States are working to ensure medical surge capacity in mass casualty events like terrorist attacks and natural disasters, but difficult work remains, according to a Government Accountability Office (GAO) report released Monday.
The 9-11 attacks, combined with the threat of natural disasters and disease pandemics, led Congress to request a GAO study of states' ability to provide adequate healthcare in such crises, and what the federal government can do to help.
The report identifies four key tasks states must address to provide adequate medical surge capacity. They must increase hospital capacity, establish alternate care sites to supplement existing hospital beds, and register and credential volunteer medical professionals. Finally, states must prepare altered care plans, essentially mass triage criteria to determine who would receive care during a major emergency, and who would not.
States have done well addressing the first three components, but have experienced difficulty satisfying the fourth, the GAO found.
According to 20 states' emergency preparedness planning documents, all were developing bed reporting systems coordinated with department of Defense and Veterans Affairs hospitals to boost hospital surge capacity.
Eighteen of the 20 states were also in the process of choosing alternate care sites. One, according to the GAO, bought three mobile medical facilities, equipped with 200 beds each, to be placed in different parts of the state.
Fifteen of the states surveyed register volunteers electronically, and all but one of them had begun to verify the volunteers' medical qualifications. The report notes, however, that the verification processes do not completely identify " volunteers' skills and capabilities for providing care in a hospital."
Yet only 7 of the 20 states reviewed were developing triage plans. "Some states," says the report, "reported that they had not begun work on or completed altered standards of care guidelines due to the difficulty of addressing the medical, ethical, and legal issues involved in making life-or-death decisions about which patients would get access to scarce resources." Despite using federal guidelines when drawing up altered care plans, many states told the GAO they needed more assistance.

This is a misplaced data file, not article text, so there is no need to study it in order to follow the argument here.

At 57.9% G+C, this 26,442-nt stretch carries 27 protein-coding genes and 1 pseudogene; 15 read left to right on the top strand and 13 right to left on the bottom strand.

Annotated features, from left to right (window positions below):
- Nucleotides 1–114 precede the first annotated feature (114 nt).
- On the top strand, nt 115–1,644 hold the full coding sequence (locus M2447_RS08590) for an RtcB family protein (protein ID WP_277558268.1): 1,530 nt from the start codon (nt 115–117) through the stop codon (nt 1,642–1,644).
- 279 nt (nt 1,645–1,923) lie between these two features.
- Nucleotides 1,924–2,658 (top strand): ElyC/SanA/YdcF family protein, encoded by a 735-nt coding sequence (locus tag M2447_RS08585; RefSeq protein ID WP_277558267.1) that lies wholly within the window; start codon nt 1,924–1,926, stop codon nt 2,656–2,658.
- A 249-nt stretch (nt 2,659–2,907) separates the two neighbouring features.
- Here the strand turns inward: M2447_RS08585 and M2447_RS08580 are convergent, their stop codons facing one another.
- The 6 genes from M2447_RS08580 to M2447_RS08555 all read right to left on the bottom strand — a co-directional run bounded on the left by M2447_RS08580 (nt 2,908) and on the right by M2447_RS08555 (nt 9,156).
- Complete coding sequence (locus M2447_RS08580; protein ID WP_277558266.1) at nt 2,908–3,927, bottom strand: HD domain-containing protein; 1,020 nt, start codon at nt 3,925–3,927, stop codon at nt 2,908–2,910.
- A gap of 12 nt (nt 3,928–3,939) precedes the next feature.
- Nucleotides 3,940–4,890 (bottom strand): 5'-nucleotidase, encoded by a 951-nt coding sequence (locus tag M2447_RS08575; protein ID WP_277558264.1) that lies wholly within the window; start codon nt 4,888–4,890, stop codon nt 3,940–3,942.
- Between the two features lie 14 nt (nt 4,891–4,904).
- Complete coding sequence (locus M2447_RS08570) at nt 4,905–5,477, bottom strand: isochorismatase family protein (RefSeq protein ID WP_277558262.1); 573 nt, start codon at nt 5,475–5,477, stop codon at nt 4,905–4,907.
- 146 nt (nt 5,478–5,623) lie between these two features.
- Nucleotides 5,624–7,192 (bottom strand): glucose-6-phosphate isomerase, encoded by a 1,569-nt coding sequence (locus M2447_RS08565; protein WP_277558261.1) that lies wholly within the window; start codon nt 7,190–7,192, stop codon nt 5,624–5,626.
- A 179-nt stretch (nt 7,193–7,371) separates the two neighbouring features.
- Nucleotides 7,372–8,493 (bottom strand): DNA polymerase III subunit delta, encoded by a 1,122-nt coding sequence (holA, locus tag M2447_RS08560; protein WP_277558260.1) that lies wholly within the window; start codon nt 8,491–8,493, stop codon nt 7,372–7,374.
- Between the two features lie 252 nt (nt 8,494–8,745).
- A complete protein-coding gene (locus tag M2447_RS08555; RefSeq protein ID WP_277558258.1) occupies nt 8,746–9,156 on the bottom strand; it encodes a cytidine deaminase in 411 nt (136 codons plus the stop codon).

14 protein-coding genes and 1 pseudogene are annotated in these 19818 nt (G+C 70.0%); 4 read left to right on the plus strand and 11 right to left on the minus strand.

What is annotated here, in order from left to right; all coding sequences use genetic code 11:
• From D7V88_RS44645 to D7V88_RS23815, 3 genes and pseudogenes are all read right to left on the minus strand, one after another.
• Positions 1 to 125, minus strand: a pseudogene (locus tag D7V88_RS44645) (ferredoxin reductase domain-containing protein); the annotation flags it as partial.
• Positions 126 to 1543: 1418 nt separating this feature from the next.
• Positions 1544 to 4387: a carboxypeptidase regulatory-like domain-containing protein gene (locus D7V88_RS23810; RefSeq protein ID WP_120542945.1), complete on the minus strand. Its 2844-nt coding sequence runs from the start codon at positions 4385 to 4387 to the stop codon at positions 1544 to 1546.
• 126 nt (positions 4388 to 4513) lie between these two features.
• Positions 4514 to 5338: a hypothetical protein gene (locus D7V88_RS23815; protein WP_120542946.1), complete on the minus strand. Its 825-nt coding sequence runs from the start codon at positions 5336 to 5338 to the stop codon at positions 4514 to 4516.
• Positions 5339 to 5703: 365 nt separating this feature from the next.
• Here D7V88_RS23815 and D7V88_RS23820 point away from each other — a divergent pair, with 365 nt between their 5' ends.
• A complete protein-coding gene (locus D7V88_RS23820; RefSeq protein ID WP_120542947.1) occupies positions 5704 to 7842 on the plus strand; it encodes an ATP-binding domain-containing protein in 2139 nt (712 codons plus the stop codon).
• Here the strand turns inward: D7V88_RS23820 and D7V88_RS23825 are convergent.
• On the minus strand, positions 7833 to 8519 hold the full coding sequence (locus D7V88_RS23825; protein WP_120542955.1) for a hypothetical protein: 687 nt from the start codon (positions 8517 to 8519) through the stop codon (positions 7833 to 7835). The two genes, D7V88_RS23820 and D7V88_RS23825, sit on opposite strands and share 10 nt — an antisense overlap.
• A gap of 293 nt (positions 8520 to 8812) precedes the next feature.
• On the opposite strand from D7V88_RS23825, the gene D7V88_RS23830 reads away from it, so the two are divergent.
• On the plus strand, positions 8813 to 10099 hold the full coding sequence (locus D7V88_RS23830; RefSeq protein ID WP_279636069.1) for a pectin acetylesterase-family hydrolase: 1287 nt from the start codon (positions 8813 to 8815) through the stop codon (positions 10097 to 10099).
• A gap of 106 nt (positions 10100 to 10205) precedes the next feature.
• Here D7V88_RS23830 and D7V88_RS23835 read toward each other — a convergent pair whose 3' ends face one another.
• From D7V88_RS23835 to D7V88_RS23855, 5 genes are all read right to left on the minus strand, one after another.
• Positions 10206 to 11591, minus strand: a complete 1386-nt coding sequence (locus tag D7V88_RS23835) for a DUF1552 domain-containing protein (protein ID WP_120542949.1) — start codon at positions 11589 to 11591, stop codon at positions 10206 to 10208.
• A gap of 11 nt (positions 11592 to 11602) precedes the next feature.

The federal government awarded states $2.2 billion from 2002 to 2007 to help them reach disaster preparedness goals, including the development of medical surge capacity. Furthermore, the government has provided states a checklist of entities to leverage for more resources in case of a mass casaulty event in such documents as Reopening Shuttered Hospitals to Expand Surge Capacity.
Nevertheless, officials from the 20 states reviewed still harbor concerns, from shortages of medical professionals to whether or not they will be reimbursed for providing medical services at alternate sites, GAO found. State officials also reported volunteers wondered whether or not they would have to respond outside their state if state volunteer directories became part of a national database.
GAO recommended that the Department of Health and Human Services (HHS) serve as the clearinghouse for sharing the altered standards of care guidelines developed by some states and medical experts. HHS did not respond to the recommendation, according to GAO.
HHS has however, together with leading emergency care physicians, the Centers for Disease Control and Prevention, and the Department of Homeland Security, developed triage guidelines for critical care in a pandemic. For more on those guidelines and accompanying challenges, see "Hard Questions in Emergency Critical Care" in the upcoming August Issue of Security Management.